INTERPRETING YOKNAPATAWPHA REACTIONS TOWARDS MISCEGENATION IN FAULKNER’S LIGHT IN AUGUST
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Keywords

American history
Faulkner’s Light in August
Miscegenation
Southern attitude
Authorial Intentional

Abstract

Faulkner’s Light in August (1932) is set in the fictional Yoknapatawpha county– a town that witnesses the thrashing of a child who then turned into a young man, believing he is a mullato. By highlighting on other characters and their perception of this mulatto, this paper contends for its focus, which is not on Joe Christmas. Rather, this paper discusses over Faulkner’s representations of reactions towards miscegenation, as portrayed in interpretations provided by the Yoknapatawpha community in Light. The use of Husserlian Phenomenological Analysis is employed in deciphering Faulkner’s representations of the Yoknapatawpha who are observed among characters like Doc Hines, Simon McEachern and Percy Grimm who refuse to condone threats towards racial purity. Evidences are carefully selected from the text in order to avoid Intentional Fallacy in proving interpretations against miscegenation. In conclusion, there are ranges of reactions observed; the community either abrasively rejects miscegenation (like Doc Hines and Percy Grimm) or approach the situation in a diplomatic manner (like Simon McEachern). Other characters like Joanne Burden and the children at the orphanage are also looked into in order to derive at societal reactions towards Christmas as a subject of miscegenation. Either way, Faulkner’s representations of reactions validate a historical refusal to embrace miscegenation as part of the New America, which makes an interesting research on reception towards global changes, especially those occurring in the postmodern world.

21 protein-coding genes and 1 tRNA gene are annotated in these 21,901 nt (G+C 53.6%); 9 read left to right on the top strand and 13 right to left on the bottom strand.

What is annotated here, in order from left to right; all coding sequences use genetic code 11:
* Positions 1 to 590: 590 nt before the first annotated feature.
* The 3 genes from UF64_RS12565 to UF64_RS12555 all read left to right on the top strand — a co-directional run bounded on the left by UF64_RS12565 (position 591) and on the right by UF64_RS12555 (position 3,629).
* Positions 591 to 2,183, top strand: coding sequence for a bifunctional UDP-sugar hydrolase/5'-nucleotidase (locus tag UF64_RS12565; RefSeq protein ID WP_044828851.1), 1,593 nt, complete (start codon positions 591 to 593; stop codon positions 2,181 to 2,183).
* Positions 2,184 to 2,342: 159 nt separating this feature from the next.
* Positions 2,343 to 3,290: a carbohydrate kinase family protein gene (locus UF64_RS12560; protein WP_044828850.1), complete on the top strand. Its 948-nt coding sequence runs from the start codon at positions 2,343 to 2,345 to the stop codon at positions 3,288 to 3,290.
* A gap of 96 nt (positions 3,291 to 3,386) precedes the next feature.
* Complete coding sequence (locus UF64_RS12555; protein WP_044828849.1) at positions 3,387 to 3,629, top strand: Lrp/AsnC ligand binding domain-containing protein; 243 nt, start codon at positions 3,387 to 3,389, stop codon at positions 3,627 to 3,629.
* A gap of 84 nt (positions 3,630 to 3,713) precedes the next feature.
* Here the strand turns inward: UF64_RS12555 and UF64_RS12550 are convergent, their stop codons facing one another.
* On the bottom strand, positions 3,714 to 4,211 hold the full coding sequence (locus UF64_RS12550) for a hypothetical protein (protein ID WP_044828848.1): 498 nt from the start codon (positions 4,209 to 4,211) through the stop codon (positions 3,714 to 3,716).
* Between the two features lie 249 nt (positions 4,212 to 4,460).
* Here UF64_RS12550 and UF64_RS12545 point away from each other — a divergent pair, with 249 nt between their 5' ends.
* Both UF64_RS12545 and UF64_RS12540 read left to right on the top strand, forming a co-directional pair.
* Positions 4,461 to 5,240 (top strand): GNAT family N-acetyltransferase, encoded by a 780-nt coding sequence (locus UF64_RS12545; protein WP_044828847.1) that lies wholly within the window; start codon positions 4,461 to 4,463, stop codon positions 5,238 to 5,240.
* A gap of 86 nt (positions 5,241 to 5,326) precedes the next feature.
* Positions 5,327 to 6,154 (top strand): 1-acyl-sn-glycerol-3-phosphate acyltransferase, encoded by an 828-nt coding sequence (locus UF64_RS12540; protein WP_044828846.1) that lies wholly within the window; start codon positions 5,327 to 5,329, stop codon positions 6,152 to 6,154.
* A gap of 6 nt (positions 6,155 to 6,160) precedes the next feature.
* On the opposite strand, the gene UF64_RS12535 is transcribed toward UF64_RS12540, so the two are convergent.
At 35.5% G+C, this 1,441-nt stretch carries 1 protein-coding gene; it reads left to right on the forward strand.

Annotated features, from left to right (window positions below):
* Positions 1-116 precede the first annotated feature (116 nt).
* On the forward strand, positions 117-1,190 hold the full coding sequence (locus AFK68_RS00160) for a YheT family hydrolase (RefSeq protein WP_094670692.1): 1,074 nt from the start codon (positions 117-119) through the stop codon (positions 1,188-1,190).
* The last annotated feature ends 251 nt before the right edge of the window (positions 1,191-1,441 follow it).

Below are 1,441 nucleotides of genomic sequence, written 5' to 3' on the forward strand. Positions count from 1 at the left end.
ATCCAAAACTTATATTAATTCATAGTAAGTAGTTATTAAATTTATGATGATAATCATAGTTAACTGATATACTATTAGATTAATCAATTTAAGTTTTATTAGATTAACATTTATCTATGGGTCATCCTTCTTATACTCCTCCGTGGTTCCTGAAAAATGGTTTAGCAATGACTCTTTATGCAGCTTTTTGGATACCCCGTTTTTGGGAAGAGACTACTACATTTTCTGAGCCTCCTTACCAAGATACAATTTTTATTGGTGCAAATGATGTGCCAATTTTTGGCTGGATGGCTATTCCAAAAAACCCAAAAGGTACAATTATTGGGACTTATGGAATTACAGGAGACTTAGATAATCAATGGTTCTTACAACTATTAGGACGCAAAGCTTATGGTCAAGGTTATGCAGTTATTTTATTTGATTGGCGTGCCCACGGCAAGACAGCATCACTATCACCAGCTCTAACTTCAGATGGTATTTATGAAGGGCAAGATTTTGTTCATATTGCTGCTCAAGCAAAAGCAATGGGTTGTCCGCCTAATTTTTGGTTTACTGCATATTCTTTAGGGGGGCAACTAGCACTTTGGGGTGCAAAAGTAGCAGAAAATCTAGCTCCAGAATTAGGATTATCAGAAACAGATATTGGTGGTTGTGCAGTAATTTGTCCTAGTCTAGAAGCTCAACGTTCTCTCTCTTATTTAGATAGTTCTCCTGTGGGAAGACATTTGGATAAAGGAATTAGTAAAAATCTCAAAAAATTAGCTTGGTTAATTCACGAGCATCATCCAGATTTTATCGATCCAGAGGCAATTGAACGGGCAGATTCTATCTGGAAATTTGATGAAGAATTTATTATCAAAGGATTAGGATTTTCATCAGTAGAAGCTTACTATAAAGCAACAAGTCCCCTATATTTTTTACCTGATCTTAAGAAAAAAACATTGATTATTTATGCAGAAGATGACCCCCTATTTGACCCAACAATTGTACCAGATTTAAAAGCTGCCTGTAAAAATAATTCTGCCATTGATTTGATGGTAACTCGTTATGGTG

Keywords: American history, Faulkner’s Light in August, Miscegenation, Southern attitude, Authorial Intentional.

Cite as: Ismail, H. H. (2019). Interpreting yoknapatawpha reactions towards miscegenation in faulkner’s light in august. Journal of Qualitative Social Sciences, 1(2), 10-22.

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